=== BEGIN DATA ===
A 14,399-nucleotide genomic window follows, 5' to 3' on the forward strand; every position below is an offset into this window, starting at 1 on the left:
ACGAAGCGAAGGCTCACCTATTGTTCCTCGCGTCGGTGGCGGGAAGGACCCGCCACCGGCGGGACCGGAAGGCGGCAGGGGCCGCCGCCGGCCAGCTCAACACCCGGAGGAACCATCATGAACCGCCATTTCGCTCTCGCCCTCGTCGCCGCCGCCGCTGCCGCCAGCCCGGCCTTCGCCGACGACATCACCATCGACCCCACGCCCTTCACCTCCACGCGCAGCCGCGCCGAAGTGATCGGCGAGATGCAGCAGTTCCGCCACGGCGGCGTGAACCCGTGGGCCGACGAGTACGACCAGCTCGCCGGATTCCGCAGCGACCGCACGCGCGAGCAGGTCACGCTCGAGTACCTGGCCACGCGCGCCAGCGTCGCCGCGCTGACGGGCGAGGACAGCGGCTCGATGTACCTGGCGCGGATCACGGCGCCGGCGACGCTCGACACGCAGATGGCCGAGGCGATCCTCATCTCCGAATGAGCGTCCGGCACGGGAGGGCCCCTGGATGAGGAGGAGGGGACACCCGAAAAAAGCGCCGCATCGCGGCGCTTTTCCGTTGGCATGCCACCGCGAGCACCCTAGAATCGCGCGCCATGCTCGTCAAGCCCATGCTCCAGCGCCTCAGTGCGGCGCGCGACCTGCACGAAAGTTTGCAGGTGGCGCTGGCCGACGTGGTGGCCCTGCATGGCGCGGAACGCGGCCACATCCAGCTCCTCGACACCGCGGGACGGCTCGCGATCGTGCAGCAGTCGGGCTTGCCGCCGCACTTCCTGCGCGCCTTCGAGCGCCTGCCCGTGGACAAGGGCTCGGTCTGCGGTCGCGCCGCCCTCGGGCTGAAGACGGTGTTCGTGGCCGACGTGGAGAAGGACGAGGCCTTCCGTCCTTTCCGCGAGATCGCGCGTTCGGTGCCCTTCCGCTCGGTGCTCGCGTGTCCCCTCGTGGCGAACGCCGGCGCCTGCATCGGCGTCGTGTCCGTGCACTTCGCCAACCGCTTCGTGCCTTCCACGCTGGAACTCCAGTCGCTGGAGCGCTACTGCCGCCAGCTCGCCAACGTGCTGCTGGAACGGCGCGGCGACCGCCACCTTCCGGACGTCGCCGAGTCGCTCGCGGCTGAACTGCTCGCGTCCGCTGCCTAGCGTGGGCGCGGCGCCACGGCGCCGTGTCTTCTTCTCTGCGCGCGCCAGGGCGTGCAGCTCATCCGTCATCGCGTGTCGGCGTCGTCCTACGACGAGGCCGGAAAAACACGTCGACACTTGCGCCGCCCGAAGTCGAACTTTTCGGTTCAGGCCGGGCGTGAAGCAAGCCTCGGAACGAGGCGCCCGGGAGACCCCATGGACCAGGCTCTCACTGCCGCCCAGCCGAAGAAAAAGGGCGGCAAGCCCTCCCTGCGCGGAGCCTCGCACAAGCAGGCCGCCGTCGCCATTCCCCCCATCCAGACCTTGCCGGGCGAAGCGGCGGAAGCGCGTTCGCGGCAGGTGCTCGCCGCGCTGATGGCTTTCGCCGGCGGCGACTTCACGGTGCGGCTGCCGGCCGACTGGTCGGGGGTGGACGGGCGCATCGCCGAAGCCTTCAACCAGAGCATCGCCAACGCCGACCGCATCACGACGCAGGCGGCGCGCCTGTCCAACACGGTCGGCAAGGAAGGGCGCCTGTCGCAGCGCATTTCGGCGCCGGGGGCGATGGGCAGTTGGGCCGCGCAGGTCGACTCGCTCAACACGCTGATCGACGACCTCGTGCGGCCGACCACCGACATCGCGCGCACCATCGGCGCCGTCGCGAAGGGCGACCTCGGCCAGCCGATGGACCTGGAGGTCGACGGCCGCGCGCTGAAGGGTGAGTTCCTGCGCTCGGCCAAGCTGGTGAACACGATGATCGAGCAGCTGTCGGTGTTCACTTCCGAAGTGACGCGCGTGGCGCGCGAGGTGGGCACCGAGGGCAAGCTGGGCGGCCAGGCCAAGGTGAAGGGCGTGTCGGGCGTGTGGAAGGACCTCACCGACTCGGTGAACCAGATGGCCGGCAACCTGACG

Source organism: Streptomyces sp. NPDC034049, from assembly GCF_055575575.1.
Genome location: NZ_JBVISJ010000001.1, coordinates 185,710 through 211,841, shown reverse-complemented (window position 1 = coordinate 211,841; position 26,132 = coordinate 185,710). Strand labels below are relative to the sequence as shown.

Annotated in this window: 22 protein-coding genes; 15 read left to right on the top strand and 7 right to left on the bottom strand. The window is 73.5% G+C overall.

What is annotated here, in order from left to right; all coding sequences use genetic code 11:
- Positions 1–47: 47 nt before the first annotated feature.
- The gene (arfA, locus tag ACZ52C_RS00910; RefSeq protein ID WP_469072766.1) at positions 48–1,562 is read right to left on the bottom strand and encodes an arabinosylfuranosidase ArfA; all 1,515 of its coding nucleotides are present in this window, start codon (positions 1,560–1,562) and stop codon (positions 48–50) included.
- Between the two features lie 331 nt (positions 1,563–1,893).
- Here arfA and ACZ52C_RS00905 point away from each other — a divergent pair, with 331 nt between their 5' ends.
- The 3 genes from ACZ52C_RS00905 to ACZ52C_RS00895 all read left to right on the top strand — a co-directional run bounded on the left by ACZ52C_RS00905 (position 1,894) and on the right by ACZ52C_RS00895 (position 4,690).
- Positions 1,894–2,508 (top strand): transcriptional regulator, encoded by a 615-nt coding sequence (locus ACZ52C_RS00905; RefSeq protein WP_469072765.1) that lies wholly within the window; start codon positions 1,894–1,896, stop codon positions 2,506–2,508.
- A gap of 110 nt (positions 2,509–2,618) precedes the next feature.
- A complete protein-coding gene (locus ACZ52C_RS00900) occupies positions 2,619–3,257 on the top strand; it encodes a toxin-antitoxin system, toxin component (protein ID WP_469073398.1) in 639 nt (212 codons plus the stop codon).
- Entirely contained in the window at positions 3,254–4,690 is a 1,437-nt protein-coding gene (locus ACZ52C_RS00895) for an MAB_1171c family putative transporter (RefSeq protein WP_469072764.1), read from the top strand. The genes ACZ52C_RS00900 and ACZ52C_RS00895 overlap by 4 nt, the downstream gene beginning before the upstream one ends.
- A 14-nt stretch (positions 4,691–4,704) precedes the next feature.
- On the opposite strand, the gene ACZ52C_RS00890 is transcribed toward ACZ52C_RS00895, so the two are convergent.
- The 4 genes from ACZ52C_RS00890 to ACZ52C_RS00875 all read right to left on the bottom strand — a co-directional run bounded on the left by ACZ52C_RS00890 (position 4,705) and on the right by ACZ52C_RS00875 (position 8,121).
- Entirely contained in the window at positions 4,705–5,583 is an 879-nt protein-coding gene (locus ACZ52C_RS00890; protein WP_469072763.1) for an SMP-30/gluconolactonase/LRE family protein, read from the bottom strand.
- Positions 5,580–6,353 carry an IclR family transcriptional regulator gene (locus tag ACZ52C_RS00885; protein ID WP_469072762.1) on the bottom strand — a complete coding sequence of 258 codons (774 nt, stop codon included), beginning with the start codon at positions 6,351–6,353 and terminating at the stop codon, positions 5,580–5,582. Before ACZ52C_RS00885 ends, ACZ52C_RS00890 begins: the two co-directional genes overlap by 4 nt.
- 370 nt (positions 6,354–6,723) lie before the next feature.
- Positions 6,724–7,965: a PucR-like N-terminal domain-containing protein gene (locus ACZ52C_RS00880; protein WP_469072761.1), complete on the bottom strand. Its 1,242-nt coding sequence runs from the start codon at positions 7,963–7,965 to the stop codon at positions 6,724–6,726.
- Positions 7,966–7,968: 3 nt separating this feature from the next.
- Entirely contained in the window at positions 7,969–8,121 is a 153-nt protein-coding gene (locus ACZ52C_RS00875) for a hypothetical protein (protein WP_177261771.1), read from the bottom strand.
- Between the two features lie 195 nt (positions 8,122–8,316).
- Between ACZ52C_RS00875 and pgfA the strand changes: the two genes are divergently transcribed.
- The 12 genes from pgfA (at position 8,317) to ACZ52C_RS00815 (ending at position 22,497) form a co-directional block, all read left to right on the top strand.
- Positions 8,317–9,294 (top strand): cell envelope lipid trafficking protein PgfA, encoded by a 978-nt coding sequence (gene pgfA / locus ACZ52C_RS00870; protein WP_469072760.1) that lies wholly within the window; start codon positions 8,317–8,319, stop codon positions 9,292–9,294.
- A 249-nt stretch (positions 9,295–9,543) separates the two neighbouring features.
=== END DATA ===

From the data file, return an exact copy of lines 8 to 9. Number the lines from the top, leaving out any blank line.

- The gene (arfA, locus tag ACZ52C_RS00910; RefSeq protein ID WP_469072766.1) at positions 48–1,562 is read right to left on the bottom strand and encodes an arabinosylfuranosidase ArfA; all 1,515 of its coding nucleotides are present in this window, start codon (positions 1,560–1,562) and stop codon (positions 48–50) included.
- Between the two features lie 331 nt (positions 1,563–1,893).